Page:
Japanese architect Shigeru Ban developed these timber and earth houses for the rehabilitation of a Sri Lankan fishing village that was swept away during the 2004 tsunami (+ slideshow).
Developer Phillip Bay asked Shigeru Ban to design a prototype house that could be built cheaply using local materials and would be suitable for the tropical climate. The house was to form a template for the construction of 100 replacement homes in Kirinda.
"This was not going to be a traditional disaster relief effort where we go in and make homes really fast and leave," said Bay. "I wanted to treat this like a development project."
Ban's design comprises a single-storey structure with walls made from compressed earth blocks and a pitched roof made from locally sourced teak and coconut wood.
Each house has two bedrooms, a hall and a sheltered courtyard, which residents can use as a dining room, social space or simply as a place to repair fishing nets.
Adaptable wooden screens divide the rooms, to suit a Muslim lifestyle. "This is the first time I've worked for the Muslim societies," said Ban, "so before I built the houses I had a community meeting to find out what has to be carefully done depending on the generation, for example, we had to separate the man's space and woman's space."
Ban also designed furniture for the residence, using wood from the rubber trees that are common to the region.
The Post-Tsunami Housing was completed in 2007 but was recently named as one of 20 projects on the shortlist for the Aga Khan Award 2013. Other projects on the shortlist include an Islamic cemetery in Austria and a reconstructed refugee camp in Lebanon. Five or six finalists will be revealed later this year and will compete to win the $1 million prize.
Shigeru Ban has also worked on a number of other disaster-relief projects. He devised apartment blocks made from shipping containers for victims of the Japanese earthquake and tsunami of 2011 and was one of several high-profile architects involved in the Make It Right housing project in New Orleans. See more architecture by Shigeru Ban.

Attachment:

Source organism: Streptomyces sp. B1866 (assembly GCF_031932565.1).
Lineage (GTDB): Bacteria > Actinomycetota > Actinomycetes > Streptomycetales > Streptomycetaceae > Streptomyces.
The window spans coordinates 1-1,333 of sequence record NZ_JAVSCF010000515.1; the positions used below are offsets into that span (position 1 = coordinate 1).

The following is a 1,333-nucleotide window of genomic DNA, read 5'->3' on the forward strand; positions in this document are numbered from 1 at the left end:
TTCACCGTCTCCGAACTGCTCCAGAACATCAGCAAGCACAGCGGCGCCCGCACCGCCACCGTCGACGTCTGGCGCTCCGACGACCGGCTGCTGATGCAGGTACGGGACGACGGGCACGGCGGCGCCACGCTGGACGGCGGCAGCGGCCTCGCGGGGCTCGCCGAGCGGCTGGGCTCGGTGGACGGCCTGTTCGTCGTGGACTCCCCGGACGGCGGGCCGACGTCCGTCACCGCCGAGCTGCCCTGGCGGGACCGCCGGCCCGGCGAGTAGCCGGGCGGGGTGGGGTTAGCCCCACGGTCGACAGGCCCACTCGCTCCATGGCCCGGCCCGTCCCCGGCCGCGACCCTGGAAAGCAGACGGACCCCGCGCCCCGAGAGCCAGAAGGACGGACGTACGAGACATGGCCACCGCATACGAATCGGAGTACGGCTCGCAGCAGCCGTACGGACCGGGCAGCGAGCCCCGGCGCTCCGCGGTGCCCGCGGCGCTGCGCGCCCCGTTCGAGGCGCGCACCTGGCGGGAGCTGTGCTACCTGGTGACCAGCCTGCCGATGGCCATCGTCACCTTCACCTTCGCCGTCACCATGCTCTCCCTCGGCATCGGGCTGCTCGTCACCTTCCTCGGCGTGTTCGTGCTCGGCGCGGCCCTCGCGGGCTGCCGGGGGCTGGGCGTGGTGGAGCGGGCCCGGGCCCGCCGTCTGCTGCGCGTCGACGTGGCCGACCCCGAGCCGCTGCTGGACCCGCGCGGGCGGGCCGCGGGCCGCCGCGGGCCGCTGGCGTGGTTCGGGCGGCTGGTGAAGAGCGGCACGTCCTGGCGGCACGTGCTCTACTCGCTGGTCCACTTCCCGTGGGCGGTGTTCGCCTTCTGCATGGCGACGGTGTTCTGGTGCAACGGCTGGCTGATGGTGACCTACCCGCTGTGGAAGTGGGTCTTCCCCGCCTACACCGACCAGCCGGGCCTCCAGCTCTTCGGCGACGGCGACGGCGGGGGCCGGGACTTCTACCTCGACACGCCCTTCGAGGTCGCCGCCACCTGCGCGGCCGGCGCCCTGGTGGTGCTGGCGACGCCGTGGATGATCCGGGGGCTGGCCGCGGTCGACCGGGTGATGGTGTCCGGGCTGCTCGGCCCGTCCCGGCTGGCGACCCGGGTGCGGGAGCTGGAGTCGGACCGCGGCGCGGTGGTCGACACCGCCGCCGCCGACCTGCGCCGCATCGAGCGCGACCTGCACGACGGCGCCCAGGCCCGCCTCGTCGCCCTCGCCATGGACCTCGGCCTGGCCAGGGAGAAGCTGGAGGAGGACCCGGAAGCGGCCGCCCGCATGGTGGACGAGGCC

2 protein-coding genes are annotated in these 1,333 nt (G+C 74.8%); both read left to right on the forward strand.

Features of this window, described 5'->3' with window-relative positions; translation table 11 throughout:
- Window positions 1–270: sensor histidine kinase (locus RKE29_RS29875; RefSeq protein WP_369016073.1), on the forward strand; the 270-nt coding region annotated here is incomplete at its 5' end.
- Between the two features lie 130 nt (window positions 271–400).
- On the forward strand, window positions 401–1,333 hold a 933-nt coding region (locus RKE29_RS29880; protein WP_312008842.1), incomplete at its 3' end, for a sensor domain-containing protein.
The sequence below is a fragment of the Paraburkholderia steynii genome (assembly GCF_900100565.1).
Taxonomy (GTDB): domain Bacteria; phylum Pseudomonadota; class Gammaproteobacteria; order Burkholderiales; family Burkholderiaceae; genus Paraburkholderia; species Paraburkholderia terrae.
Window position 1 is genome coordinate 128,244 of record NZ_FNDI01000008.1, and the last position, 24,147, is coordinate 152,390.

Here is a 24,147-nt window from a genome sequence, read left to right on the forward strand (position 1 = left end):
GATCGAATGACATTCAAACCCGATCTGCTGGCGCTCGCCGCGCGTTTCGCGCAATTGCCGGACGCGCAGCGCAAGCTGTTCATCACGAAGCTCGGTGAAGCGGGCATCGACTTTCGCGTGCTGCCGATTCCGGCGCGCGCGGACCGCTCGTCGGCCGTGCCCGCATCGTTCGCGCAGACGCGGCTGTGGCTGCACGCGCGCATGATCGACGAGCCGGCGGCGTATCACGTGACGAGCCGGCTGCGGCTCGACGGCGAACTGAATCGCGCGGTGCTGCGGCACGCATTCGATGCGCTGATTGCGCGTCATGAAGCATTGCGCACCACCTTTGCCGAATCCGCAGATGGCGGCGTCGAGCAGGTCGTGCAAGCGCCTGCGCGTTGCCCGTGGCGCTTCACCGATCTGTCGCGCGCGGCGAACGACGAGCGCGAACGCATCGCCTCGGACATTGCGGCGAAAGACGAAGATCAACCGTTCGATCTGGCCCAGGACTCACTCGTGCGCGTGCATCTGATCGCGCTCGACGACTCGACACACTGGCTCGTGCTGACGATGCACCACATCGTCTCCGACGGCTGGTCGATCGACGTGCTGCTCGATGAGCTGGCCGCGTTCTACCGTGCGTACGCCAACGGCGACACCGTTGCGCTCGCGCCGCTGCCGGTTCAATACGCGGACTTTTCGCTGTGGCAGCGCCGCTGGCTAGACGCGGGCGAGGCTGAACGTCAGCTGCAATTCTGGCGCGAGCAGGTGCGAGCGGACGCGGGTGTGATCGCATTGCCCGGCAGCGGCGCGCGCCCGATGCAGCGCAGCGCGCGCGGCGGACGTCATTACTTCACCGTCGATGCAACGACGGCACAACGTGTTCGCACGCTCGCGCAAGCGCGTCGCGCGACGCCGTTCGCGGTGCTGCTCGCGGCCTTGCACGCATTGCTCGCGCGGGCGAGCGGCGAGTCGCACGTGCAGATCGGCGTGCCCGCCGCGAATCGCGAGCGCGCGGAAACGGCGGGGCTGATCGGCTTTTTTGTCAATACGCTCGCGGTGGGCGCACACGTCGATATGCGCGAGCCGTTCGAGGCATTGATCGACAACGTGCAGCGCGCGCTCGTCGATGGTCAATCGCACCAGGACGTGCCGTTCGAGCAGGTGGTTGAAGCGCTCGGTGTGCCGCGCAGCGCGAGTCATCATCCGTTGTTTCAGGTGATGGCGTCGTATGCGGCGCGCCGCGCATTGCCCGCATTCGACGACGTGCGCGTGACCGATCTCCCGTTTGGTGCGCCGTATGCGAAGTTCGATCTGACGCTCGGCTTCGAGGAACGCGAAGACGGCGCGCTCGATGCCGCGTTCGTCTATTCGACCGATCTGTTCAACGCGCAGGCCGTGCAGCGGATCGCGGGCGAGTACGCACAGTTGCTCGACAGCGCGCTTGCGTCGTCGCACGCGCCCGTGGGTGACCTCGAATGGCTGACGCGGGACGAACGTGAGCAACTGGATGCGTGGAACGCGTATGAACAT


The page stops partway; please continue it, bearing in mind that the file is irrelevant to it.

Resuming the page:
Photography is by Dominic Samsoni.
Here's a project description from the Aga Khan Award organisers:
This project provides 100 houses in a Muslim fishing village, in the region of Tissamaharama, on the southeast coast of Sri Lanka, following the destruction caused by the 2004 tsunami. Shigeru Ban's aim was to adapt the houses to their climate, to use local labour and materials to bring profit to the region, and to respond to the villagers' own requirements through direct consultation. For example, kitchens and bathrooms are included within each house, as requested by the villagers, but a central covered area separates them from the living accommodation, as stipulated by the government. The covered area also provides an entertainment space from which women can retreat to maintain privacy. Local rubber-tree wood was used for partitions and fittings, and compressed earth blocks for walls.
Location: Kirinda, Sri Lanka (Asia)
Architect: Shigeru Ban Architects, Tokyo, Japan
Client: Philip Bay
Site size: 71 m2 for each house - Total site area: 3'195 m²
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